Brain Pickings

Posts Tagged ‘lists’

02 DECEMBER, 2011

The Astonishing Visual Lists of Autistic Savant Gregory Blackstock

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From owls to lighthouses, or what a sixty-something retired pot washer can teach us about art and love.

He has been called an “anthropologist of the everyday,” a beacon of Outsider Art. His work is part Lists, part Drawing Autism, part Pictorial Webster’s, part something entirely its own and entirely remarkable. Seattle-based artist Gregory Blackstock is an autistic savant who, after retiring from a lifetime as a pot washer at the age of 58, captivated the art world with the obsessive, meticulous drawings he’d been making over 18 years of after-hours. Blackstock’s Collections, the brainchild of Karen Light-Piña of Garde Rail Gallery, who discovered Blackstock in 2003, catalogs his astounding visual lists of everything from hats to owl varieties, made with a pencil, a black marker, some crayons, and superhuman attention to detail.

Each of the lists, which feature such diverse and offbeat entries as Monsters of the Deep, The Great Cabbage Family, Classical Clowns, Our State Lighthouses, and The Irish Joys — is lovingly captioned in Blackstock’s wonderfully neat yet almost child-like handwriting.

In the introduction, Light-Piña recounts the following anecdote, which captures both the sharp precision of Backstock’s mind and the degree to which it is like water to a fish for the artist:

His remarkable memory serves Blackstock well as he renders images on paper with paper, markers, and crayons. I commented on how many tiny differences there were in the teeth from one saw blade to the next in his piece The Saws. He replied, in a somewhat frustrated tone, that it took him two visits to Home Depot to memorize them all. He uses no straightedge (‘No need,’ he says) yet his layout is impeccable. And if asked, he can reproduce the same images exactly, time and again — a skill to cartooning or illustration, professions in which Blackstock might have excelled under different circumstances.”

The book is also a thoughtful meditation on the mystique of Savant Syndrome and how it has wedged itself in popular culture as the source of such astonishing art. In the foreword, physician Darold A. Treffert reflects:

Savant Syndrome, then, is a three-legged stool. It combines idiosyncratic circuits and genetic memory, intense motivation and practice, and a supportive and loving family and/or caretakers who value the savant not just for what he or she does but for who he or she is… Savants are geniuses who live among us; they hint at geniuses that might lie within us.”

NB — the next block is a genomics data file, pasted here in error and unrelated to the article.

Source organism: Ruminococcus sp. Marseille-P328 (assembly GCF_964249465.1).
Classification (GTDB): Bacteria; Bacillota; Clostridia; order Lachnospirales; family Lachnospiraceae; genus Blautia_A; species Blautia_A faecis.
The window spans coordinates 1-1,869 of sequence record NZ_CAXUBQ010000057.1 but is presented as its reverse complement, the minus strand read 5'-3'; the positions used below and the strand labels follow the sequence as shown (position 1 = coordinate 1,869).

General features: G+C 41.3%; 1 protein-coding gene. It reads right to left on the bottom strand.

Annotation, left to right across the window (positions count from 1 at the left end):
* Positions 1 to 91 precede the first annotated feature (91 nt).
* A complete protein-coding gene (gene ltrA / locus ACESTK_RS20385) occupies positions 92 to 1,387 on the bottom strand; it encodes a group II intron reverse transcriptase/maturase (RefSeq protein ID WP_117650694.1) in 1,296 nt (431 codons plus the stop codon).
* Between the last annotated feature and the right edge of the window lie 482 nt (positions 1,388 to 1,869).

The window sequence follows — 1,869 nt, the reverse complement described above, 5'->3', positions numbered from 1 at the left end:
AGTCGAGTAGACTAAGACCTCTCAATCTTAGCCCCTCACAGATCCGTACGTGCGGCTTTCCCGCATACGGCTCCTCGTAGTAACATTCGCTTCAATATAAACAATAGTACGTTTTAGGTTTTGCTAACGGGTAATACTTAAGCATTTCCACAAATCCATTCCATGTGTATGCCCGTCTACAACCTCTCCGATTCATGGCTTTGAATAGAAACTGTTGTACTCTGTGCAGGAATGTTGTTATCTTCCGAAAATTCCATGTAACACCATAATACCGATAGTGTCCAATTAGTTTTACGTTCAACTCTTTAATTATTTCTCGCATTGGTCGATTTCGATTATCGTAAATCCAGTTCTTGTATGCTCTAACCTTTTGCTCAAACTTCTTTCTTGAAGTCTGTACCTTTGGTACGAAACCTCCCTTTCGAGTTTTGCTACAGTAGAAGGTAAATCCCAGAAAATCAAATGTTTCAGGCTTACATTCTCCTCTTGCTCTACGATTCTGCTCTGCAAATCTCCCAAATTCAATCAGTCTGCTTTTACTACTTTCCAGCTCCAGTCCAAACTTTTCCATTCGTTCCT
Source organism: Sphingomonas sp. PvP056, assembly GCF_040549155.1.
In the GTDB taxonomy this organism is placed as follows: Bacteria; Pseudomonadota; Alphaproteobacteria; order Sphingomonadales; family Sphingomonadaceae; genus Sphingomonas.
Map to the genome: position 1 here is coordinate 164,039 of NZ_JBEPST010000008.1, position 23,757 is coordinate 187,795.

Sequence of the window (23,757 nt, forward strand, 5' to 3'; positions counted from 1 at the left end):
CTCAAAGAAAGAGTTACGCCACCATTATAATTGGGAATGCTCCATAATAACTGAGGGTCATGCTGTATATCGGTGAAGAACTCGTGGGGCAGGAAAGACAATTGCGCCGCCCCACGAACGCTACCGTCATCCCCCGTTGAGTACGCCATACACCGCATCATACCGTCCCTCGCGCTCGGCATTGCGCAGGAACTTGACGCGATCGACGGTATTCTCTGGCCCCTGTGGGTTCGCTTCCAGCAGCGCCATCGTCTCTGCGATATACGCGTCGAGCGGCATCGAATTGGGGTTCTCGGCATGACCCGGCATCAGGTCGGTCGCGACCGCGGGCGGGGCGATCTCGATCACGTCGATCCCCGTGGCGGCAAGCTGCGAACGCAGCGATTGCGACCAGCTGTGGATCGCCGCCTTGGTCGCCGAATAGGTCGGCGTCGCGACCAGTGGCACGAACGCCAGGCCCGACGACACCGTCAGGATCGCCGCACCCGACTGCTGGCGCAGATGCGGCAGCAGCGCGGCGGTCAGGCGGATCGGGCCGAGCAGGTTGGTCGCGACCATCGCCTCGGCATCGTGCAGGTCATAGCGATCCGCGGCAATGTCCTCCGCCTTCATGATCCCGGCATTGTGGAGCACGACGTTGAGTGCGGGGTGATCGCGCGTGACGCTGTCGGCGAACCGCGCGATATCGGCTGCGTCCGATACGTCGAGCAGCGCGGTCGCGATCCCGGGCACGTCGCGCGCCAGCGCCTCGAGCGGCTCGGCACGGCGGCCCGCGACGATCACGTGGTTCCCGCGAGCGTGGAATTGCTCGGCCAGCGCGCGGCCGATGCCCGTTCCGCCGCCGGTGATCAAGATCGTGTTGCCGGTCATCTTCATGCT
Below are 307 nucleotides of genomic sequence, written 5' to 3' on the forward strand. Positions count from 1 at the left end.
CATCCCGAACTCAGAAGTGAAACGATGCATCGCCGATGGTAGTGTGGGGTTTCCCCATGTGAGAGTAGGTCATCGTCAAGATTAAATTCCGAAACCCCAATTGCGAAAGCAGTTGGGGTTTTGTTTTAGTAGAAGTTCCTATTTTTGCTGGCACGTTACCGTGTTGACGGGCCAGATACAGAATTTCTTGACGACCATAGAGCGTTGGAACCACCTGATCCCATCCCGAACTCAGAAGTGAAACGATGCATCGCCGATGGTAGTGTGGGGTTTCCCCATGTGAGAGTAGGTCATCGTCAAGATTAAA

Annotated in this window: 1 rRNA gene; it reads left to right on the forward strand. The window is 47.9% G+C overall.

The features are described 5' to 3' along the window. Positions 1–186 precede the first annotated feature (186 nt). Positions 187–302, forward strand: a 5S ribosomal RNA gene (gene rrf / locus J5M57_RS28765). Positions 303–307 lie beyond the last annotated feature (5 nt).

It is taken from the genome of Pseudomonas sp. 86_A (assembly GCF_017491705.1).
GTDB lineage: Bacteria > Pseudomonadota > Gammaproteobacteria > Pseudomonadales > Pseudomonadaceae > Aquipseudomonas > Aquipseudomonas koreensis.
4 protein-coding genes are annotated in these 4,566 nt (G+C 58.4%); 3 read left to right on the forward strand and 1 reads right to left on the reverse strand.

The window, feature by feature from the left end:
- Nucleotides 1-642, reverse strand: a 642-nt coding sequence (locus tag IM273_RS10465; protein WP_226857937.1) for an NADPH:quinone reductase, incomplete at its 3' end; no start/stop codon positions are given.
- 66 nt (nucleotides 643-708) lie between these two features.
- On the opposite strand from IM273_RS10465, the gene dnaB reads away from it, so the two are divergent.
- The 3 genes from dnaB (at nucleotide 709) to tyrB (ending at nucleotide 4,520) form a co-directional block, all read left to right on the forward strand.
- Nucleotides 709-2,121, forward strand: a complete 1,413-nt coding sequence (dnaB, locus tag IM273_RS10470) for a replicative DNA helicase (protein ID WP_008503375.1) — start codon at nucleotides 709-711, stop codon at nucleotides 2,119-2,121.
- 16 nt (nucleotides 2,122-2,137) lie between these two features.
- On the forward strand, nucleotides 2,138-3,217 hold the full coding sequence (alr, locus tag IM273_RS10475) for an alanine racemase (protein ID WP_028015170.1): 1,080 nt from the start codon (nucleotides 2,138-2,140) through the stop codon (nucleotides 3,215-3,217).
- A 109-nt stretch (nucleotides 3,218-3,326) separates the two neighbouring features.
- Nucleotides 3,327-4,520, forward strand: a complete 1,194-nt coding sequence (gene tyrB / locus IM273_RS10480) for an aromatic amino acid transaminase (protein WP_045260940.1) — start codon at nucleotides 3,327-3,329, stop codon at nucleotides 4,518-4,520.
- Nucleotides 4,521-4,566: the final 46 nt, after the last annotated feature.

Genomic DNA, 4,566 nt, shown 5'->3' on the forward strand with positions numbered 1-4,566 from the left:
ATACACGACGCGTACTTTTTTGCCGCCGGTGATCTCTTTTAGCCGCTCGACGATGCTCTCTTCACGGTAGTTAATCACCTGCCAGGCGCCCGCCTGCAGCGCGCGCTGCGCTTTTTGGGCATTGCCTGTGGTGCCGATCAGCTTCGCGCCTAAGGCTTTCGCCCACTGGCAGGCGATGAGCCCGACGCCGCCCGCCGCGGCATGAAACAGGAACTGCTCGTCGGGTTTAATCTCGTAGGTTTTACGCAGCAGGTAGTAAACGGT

A glimpse of a striking mind that falls somewhere between Daniel Tammet’s and Stephen Wiltshire’s, Blackstock’s Collections is nothing short of extraordinary.

Thanks, Carol in Seattle

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24 NOVEMBER, 2011

John Lennon’s Handwritten To-Do List

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What a broken bathroom hook has to do with Norwegian ethnography and the cable guy.

I’m relentlessly intrigued by the lists and to-do’s of famous creators, which reveal a private everyday facet of the public creative self. Last week, the talented Wendy MacNaughton (yep, her) recreated Leonardo da Vinci’s, and now comes John Lennon’s hand-written to-do list, a fine addition to this week’s vintage Beatles love. (Going for a mere $3,000 on this auction site.)

As a bibliophile, I was thrilled to see a fragment of Lennon’s reading list — including this book on the mystery of the Hope Diamond, an unnamed tome by Norwegian adventurer and ethnographer Thor Heyerdahl, and Margaret Trudeau’s Beyond Reason, a memoir about life as a wild hippie flower child turned Prime Minister’s first lady — as well as mundane errands like fixing the bathroom hook and all-too-relatable tediums like being home when the cable guy shows up.

For more little-known Lennon, don’t miss Bob Bonis’s lost Beatles photographs.

HT chained and perfumed; HT this isn’t happiness

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09 SEPTEMBER, 2011

Illustrated Flowcharts to Find Answers to Life’s Big Questions

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Flowcharting your way to happiness, or why you should be looking for people who intimidate you.

From ever-inventive designer Stefan G. Bucher of You Deserve a Medal and Daily Monster fame comes 344 Questions: The Creative Person’s Do-It-Yourself Guide to Insight, Survival, and Artistic Fulfillment — a delightful pocket-sized compendium of flowcharts and lists illustrated in Bucher’s unmistakable style to help you figure out life’s big answers, in the vein of today’s inadvertent running theme of self-help-books-that-aren’t-really-“self-help”-books.